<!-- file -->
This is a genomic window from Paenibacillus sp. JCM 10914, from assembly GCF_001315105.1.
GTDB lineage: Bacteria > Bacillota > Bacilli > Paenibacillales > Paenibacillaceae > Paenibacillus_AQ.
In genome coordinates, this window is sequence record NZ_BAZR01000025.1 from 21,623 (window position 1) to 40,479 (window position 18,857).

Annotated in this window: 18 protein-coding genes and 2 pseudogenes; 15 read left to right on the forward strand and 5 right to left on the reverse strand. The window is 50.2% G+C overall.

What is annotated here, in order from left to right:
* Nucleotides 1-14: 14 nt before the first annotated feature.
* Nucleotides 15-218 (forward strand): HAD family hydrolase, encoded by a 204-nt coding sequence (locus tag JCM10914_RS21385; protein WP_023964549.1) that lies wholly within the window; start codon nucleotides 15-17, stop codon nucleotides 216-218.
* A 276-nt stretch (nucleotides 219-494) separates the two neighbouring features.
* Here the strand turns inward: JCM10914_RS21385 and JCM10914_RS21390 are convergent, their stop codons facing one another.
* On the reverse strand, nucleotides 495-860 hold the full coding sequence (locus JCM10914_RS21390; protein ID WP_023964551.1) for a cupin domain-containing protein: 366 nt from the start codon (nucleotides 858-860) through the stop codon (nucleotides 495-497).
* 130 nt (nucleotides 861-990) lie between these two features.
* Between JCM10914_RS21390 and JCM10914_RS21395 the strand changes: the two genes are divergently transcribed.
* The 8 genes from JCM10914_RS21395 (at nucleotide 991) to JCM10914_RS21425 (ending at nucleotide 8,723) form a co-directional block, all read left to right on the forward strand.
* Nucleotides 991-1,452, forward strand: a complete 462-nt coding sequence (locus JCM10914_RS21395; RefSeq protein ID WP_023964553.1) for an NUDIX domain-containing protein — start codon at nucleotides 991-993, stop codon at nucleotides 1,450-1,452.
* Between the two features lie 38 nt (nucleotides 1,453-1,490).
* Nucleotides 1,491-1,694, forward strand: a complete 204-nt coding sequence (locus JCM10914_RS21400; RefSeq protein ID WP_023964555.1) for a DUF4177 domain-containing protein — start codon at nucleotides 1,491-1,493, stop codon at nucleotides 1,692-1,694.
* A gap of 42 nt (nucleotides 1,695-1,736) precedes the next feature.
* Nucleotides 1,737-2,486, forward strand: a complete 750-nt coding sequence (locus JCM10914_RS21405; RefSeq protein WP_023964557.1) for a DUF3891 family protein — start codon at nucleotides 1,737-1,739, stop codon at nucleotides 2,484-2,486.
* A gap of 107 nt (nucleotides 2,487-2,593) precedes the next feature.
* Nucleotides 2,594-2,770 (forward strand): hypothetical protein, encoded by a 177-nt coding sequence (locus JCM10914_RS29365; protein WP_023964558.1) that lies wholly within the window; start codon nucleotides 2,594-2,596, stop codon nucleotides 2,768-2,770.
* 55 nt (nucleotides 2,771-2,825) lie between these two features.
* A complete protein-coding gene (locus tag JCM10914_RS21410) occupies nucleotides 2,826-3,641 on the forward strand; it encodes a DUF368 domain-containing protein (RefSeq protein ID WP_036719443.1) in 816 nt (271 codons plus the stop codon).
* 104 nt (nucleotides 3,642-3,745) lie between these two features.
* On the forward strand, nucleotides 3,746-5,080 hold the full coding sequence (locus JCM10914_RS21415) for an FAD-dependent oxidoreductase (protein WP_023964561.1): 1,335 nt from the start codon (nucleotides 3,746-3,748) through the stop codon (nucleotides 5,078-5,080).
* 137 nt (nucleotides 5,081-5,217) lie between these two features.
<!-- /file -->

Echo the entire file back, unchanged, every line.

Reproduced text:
This is a genomic window from Paenibacillus sp. JCM 10914, from assembly GCF_001315105.1.
GTDB lineage: Bacteria > Bacillota > Bacilli > Paenibacillales > Paenibacillaceae > Paenibacillus_AQ.
In genome coordinates, this window is sequence record NZ_BAZR01000025.1 from 21,623 (window position 1) to 40,479 (window position 18,857).

Annotated in this window: 18 protein-coding genes and 2 pseudogenes; 15 read left to right on the forward strand and 5 right to left on the reverse strand. The window is 50.2% G+C overall.

What is annotated here, in order from left to right:
* Nucleotides 1-14: 14 nt before the first annotated feature.
* Nucleotides 15-218 (forward strand): HAD family hydrolase, encoded by a 204-nt coding sequence (locus tag JCM10914_RS21385; protein WP_023964549.1) that lies wholly within the window; start codon nucleotides 15-17, stop codon nucleotides 216-218.
* A 276-nt stretch (nucleotides 219-494) separates the two neighbouring features.
* Here the strand turns inward: JCM10914_RS21385 and JCM10914_RS21390 are convergent, their stop codons facing one another.
* On the reverse strand, nucleotides 495-860 hold the full coding sequence (locus JCM10914_RS21390; protein ID WP_023964551.1) for a cupin domain-containing protein: 366 nt from the start codon (nucleotides 858-860) through the stop codon (nucleotides 495-497).
* 130 nt (nucleotides 861-990) lie between these two features.
* Between JCM10914_RS21390 and JCM10914_RS21395 the strand changes: the two genes are divergently transcribed.
* The 8 genes from JCM10914_RS21395 (at nucleotide 991) to JCM10914_RS21425 (ending at nucleotide 8,723) form a co-directional block, all read left to right on the forward strand.
* Nucleotides 991-1,452, forward strand: a complete 462-nt coding sequence (locus JCM10914_RS21395; RefSeq protein ID WP_023964553.1) for an NUDIX domain-containing protein — start codon at nucleotides 991-993, stop codon at nucleotides 1,450-1,452.
* Between the two features lie 38 nt (nucleotides 1,453-1,490).
* Nucleotides 1,491-1,694, forward strand: a complete 204-nt coding sequence (locus JCM10914_RS21400; RefSeq protein ID WP_023964555.1) for a DUF4177 domain-containing protein — start codon at nucleotides 1,491-1,493, stop codon at nucleotides 1,692-1,694.
* A gap of 42 nt (nucleotides 1,695-1,736) precedes the next feature.
* Nucleotides 1,737-2,486, forward strand: a complete 750-nt coding sequence (locus JCM10914_RS21405; RefSeq protein WP_023964557.1) for a DUF3891 family protein — start codon at nucleotides 1,737-1,739, stop codon at nucleotides 2,484-2,486.
* A gap of 107 nt (nucleotides 2,487-2,593) precedes the next feature.
* Nucleotides 2,594-2,770 (forward strand): hypothetical protein, encoded by a 177-nt coding sequence (locus JCM10914_RS29365; protein WP_023964558.1) that lies wholly within the window; start codon nucleotides 2,594-2,596, stop codon nucleotides 2,768-2,770.
* 55 nt (nucleotides 2,771-2,825) lie between these two features.
* A complete protein-coding gene (locus tag JCM10914_RS21410) occupies nucleotides 2,826-3,641 on the forward strand; it encodes a DUF368 domain-containing protein (RefSeq protein ID WP_036719443.1) in 816 nt (271 codons plus the stop codon).
* 104 nt (nucleotides 3,642-3,745) lie between these two features.
* On the forward strand, nucleotides 3,746-5,080 hold the full coding sequence (locus JCM10914_RS21415) for an FAD-dependent oxidoreductase (protein WP_023964561.1): 1,335 nt from the start codon (nucleotides 3,746-3,748) through the stop codon (nucleotides 5,078-5,080).
* 137 nt (nucleotides 5,081-5,217) lie between these two features.